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Table of Contents

Lead Story

A call to Washington

News

Industry Update

ETA goal remains growing ISOs

TSYS, Central Payment form joint venture

Durbin urges merchants to reject proposed settlement

Mobile payments in the spotlight

ThreatMetrix warns of new malware

Features

GS Advisory Board:
New times, new strategies: What are you doing? - Part 3

Hope begins with one

Selling Prepaid

Prepaid in brief

Good and bad in Green Dot reforecast

Bankers oppose CFPB remittance rule

Views

What's still in your wallet?

Patti Murphy
ProScribes Inc.

Education

Street SmartsSM:
Stocking your MLS toolbox

Jeff Fortney
Clearent LLC

The long tail of the Durbin Amendment

Marc Abbey, Chris Sanson and Casey Merolla
First Annapolis Consulting

Micro attacks: Fraud of the future

Nicholas Cucci
Network Merchants Inc.

Countdown toTIN deadline: Are you ready?

Jacob Young
SecurityMetrics

Pay-at-the-table systems pay for themselves

Rick Berry
ABC Mobile Pay Inc.

Company Profile

Royal Merchant Holdings LLC

New Products

An elegant POS terminal

PAR EverServ 7000
ParTech Inc.

Safe checkout for online merchants

LeapLock Secure Checkout
PayLeap

Inspiration

Pause before you post

Departments

Forum

Resource Guide

Datebook

A Bigger Thing

The Green Sheet Online Edition

August 27, 2012  •  Issue 12:08:02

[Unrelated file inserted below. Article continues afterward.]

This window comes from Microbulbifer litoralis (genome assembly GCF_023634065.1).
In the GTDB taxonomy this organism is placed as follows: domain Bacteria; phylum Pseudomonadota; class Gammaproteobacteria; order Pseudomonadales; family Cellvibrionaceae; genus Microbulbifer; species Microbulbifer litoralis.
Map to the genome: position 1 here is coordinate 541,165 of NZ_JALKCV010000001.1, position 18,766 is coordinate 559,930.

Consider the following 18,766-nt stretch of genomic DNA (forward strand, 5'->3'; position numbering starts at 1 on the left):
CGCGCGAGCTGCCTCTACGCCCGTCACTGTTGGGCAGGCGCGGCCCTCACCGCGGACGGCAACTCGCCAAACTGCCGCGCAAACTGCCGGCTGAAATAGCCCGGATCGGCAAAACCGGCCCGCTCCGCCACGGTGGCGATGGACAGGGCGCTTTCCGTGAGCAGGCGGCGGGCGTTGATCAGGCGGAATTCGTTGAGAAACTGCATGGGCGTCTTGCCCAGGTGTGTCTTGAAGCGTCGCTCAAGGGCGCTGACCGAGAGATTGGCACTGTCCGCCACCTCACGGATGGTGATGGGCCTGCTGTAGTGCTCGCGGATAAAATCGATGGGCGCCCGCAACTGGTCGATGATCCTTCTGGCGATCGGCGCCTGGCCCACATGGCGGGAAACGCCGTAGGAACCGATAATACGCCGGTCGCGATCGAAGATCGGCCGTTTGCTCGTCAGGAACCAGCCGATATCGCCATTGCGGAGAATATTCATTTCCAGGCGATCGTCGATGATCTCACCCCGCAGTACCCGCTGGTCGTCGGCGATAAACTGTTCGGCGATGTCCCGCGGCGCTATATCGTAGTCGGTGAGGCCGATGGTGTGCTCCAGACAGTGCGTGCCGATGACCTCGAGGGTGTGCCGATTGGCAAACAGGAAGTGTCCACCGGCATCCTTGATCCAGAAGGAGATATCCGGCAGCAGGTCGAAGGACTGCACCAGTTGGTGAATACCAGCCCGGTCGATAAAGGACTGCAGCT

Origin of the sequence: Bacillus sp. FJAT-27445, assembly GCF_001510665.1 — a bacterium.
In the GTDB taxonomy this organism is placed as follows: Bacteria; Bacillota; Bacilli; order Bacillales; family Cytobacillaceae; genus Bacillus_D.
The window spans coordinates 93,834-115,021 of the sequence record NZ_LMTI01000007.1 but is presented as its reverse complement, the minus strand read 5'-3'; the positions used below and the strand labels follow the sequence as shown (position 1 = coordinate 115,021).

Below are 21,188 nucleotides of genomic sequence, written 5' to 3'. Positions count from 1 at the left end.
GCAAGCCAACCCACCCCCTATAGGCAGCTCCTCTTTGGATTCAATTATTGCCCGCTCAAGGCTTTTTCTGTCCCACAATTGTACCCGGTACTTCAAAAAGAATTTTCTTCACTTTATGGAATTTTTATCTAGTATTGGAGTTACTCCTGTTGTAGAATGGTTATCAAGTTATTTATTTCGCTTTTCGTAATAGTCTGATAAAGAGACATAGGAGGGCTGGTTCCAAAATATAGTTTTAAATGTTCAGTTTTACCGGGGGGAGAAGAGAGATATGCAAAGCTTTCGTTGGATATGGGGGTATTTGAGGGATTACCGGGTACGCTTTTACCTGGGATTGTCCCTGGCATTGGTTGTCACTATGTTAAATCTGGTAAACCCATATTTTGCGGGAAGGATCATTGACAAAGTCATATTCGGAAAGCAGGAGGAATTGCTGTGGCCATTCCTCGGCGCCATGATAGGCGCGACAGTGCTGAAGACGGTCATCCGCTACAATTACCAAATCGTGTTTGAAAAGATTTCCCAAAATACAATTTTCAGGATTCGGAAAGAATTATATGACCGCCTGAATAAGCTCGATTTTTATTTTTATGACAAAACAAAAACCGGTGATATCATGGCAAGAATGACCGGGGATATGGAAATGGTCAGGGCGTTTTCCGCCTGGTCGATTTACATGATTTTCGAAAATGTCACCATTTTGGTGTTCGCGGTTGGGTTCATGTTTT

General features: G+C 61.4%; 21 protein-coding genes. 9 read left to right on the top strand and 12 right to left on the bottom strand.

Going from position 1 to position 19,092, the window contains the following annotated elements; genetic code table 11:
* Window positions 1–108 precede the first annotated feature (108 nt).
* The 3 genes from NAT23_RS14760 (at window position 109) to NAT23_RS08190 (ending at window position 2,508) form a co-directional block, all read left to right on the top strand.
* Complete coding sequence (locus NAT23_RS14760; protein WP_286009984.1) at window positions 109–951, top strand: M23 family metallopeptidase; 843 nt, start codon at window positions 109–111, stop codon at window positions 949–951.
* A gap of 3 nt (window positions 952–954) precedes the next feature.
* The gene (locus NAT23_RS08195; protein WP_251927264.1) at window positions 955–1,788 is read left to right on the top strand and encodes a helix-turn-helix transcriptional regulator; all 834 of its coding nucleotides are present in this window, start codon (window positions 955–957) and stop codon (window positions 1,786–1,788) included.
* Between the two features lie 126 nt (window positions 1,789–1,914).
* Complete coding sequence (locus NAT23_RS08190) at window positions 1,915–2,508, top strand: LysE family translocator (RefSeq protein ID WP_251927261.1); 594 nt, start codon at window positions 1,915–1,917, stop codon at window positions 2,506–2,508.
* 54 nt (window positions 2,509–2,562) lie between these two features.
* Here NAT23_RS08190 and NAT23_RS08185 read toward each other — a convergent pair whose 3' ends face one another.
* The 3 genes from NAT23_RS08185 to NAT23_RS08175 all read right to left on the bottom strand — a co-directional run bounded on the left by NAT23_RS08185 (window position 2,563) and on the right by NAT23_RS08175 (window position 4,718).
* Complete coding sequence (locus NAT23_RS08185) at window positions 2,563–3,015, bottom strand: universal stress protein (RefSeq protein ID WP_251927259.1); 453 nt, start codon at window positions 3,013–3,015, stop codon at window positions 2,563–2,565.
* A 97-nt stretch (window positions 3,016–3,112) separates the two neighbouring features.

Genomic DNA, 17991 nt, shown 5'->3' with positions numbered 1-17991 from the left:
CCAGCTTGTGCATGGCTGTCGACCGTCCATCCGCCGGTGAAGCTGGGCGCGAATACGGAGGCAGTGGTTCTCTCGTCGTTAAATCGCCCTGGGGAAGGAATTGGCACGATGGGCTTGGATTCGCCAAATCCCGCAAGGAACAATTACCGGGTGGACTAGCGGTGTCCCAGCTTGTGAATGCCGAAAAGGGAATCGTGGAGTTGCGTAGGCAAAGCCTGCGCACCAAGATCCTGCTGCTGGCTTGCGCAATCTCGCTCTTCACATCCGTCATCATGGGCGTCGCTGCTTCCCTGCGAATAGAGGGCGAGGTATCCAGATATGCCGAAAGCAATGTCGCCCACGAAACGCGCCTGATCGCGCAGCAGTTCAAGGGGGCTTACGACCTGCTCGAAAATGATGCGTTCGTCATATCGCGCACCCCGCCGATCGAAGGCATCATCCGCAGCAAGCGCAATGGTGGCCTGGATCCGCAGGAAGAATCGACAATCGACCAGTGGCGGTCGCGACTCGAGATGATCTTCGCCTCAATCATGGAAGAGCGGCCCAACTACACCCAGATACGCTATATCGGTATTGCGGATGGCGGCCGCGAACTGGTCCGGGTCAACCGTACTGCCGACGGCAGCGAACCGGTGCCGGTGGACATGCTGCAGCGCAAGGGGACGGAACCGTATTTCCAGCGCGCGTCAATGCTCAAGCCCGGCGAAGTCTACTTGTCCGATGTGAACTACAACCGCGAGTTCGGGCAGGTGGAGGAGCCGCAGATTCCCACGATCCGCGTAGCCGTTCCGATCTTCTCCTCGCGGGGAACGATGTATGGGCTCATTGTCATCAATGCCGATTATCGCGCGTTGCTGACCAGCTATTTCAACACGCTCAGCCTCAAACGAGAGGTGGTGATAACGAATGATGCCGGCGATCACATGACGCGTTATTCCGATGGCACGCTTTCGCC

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New times, new strategies: What are you doing? - Part 3

Following is the third, and final, portion of responses we received from members of The Green Sheet Advisory Board when we asked them the following questions to elicit informed perspectives on strategizing to remain competitive in our ever-changing payments landscape:

1. What new business strategies are payment businesses employing right now? 2. How do you know when the time is right to sell (or buy) a business? 3. How do you evaluate new business models and determine when it is the right time to adopt a new model?

The first two sets of responses were published in The Green Sheet on July 23, 2012, and Aug. 13, 2012, in issues 12:07:02 and 12:08:01, respectively. Heartfelt thanks to all who shared their wisdom via these questions.

Allen P. Kopelman
Nationwide Payment Systems Inc.

1. Referrals are more important than ever. Partnering with software vendors is important as merchants are looking for all-in-one solutions to do many things: CRM solutions, POS solutions and more. We are always on the look out for products to help us make a sale or improve existing relationships. Keeping in touch with merchants and offering them additional services. This has always been a part of our business plan, and it keeps working.

2. Three things are happening with merchants: